Searching for grizzly bears? The Salmo-Priest loop is a remote footpath featuring impressive old-growth stands and high-country Colville summits. Along this 19-mile loop hikers will gaze at stunning vistas of the Selkirk Mountains and the Upper Priest River Valley, two of the most beloved landmarks in the Colville National Forest. Most hikers will spend two or three days on the Salmo-Priest Loop, taking side trips to Little Snowy Top Lookout and Snowy Top Mountain along the way.

Sherman Peak

Sherman Peak is an accessible summit hiker’s summit that sits along the scenic Sherman Pass. This six-mile loop utilizes part of the Kettle Crest Trail and leads hikers passed the 1998 White Mountain fire area to the rounded dome of Sherman Peak. From the summit, hikers can appreciate views of three unique geographical regions of Washington – the mountains to the northeast, drylands located in east-central Washington, and the Cascades to the west.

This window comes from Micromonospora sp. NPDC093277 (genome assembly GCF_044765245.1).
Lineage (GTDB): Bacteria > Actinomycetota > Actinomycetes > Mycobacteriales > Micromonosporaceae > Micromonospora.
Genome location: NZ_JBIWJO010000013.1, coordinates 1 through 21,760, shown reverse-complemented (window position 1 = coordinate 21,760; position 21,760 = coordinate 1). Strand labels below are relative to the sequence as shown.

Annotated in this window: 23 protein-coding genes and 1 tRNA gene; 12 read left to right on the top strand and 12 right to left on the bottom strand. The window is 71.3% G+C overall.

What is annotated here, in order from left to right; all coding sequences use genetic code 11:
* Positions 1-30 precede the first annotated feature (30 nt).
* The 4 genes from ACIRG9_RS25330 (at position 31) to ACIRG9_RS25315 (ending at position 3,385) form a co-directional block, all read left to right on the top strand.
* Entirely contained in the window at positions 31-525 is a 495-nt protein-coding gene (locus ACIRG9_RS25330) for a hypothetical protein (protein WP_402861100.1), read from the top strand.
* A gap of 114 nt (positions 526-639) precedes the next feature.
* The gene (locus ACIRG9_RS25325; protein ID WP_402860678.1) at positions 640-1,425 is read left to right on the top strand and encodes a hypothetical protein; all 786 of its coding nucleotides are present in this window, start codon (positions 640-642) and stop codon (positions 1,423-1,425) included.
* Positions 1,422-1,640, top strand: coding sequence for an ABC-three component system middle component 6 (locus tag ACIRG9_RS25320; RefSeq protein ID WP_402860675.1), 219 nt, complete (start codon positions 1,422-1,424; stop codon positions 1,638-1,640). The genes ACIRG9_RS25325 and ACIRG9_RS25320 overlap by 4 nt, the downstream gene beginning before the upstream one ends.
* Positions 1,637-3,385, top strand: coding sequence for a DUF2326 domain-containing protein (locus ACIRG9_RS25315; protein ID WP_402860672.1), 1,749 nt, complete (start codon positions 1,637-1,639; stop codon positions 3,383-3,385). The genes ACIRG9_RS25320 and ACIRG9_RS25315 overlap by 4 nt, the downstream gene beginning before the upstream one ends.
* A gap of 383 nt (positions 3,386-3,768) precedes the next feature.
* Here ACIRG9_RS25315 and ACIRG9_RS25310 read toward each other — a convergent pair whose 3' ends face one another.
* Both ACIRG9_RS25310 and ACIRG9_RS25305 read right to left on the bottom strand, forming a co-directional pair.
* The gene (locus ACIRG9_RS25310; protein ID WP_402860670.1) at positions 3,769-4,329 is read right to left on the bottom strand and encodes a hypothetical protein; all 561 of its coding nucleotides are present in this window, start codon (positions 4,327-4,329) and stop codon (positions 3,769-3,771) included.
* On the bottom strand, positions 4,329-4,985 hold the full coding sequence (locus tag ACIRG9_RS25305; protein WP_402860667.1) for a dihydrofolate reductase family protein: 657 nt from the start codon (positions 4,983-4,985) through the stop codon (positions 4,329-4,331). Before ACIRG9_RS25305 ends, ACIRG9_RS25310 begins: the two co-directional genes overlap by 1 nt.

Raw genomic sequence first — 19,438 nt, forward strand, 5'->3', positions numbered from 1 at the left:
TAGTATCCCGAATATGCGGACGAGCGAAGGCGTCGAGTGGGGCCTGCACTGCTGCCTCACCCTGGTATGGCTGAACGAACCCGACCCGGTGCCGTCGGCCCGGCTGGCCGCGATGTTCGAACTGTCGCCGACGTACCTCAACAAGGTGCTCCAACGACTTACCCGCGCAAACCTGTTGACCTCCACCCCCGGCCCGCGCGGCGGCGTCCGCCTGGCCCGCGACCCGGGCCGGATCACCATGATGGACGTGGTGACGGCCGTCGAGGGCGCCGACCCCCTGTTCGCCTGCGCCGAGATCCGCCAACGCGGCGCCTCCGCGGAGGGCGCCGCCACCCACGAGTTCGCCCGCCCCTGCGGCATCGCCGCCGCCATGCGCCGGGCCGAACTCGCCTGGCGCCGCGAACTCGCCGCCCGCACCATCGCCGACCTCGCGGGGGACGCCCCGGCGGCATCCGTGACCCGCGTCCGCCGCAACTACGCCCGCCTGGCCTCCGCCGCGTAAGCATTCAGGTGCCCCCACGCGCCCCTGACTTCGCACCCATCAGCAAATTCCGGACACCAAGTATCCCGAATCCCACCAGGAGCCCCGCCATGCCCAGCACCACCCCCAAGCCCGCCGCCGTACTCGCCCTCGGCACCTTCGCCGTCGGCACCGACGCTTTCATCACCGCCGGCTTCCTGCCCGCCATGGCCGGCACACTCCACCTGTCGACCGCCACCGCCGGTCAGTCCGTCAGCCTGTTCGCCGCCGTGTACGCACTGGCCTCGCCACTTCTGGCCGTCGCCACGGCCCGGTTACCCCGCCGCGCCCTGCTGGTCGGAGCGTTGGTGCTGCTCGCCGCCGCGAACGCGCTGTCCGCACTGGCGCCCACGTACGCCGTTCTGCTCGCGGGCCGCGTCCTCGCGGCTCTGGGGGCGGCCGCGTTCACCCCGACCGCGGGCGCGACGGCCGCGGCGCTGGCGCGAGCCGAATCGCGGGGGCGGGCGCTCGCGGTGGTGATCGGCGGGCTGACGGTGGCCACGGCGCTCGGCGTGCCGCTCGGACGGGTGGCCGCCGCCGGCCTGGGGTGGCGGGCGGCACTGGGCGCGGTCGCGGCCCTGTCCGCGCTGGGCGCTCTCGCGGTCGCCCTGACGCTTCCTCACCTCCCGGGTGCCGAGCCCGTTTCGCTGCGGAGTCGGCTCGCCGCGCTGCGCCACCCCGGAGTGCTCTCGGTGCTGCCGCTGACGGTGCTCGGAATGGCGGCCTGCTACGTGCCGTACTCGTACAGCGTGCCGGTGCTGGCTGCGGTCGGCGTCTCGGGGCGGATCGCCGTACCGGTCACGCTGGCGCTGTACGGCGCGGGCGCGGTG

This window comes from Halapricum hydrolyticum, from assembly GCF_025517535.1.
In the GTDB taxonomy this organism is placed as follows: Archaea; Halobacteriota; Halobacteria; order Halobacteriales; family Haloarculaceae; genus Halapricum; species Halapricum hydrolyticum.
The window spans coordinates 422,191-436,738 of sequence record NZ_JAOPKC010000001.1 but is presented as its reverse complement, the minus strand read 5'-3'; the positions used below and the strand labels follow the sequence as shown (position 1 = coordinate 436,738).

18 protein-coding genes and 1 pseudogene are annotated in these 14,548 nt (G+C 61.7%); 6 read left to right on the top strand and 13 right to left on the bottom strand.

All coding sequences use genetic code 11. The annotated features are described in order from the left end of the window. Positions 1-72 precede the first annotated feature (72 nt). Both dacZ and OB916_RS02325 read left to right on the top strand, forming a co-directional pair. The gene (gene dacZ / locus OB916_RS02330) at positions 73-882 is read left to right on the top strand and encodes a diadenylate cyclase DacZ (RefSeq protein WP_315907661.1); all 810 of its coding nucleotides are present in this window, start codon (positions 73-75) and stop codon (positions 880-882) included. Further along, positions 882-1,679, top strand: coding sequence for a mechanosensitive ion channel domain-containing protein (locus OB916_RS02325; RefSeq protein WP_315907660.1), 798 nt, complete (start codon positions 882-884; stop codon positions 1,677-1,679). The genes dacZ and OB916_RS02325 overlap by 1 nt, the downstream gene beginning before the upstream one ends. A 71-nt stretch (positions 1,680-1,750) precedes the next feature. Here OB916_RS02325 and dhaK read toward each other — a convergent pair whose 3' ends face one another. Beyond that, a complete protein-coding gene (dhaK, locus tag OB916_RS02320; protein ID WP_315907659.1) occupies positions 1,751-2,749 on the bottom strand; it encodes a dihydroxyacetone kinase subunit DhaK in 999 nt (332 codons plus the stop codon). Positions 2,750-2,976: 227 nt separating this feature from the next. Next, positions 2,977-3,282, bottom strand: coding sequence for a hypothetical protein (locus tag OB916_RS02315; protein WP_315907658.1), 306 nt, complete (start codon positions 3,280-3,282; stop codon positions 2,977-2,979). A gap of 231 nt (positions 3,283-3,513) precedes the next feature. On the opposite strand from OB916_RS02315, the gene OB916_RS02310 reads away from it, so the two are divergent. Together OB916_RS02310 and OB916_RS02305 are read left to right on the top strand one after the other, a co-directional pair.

Sherman Pass

Major Cities and Resorts

49-degrees North Ski Area

Nestled at the heart of Colville National Forest, 40-degrees North, sits near the town of Chewelah and operates privately on national forest land. The resort boasts a 5,774-foot summit elevation, 1,851-foot vertical drop, two peaks (Chewelah Peak and Angel Peak), and 82 marked trails. There are a variety of accommodations in nearby Chewelah or, visitors can make a day-trip from nearby Spokane.

Beaver Lodge

Beaver Lodge is tucked within the Colville National Forest on pristine Lake Gillette, one of four interconnected lakes on the Little Pend Oreille Lakes chain. Open year round, Beaver lodge is best-known for its outstanding fishing, hunting, hiking, and, of course, winter recreation. Accommodations include a variety of primitive cabins, as well as RV and tent sites.

Spokane, Washington

Spokane is a city built around nature and recreation, making it the ideal basecamp for exploring the Colville National Forest. The city, which sits just over an hour from the heart of the forest, offering visitors easy access to hiking and cycling trails, rock climbing, and winter recreation. Accommodations vary from boutique hotels to historic bed and breakfasts and visitors won’t have a hard time finding a delicious meal or a place to relax after a long day of adventure.